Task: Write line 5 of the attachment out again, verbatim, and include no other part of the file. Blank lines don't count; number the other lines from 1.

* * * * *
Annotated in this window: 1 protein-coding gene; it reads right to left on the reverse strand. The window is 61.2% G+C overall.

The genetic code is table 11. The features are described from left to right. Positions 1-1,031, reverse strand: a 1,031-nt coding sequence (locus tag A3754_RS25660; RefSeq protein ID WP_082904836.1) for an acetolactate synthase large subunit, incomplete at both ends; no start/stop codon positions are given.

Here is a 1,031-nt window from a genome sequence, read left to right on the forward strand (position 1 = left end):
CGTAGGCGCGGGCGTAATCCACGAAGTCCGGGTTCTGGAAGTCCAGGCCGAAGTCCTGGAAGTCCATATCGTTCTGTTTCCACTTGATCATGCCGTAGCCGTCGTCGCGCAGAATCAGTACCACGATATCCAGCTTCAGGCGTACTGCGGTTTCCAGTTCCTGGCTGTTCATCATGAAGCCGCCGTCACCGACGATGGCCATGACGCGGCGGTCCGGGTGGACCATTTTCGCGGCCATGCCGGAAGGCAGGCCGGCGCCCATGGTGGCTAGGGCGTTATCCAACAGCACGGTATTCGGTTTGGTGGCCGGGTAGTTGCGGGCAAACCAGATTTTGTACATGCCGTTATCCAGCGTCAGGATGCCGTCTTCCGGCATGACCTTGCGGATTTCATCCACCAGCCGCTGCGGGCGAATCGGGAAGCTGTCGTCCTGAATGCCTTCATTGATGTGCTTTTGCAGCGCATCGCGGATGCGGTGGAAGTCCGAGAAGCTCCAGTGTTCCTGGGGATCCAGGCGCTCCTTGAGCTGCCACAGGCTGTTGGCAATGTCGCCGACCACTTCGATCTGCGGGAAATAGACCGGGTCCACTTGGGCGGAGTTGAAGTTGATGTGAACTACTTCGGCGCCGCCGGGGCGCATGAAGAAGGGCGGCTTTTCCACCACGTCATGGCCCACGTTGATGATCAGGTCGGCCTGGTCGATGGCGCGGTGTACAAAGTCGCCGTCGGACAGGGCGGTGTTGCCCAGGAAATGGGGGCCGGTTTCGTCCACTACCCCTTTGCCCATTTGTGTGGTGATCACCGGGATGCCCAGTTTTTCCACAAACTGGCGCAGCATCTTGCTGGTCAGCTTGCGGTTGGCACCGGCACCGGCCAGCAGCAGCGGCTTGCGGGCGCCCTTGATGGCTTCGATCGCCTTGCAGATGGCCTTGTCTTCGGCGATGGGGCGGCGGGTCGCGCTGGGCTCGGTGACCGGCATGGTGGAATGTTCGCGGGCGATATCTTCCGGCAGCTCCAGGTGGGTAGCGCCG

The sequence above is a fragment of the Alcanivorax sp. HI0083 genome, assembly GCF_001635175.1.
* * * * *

The sequence above is a fragment of the Alcanivorax sp. HI0083 genome, assembly GCF_001635175.1.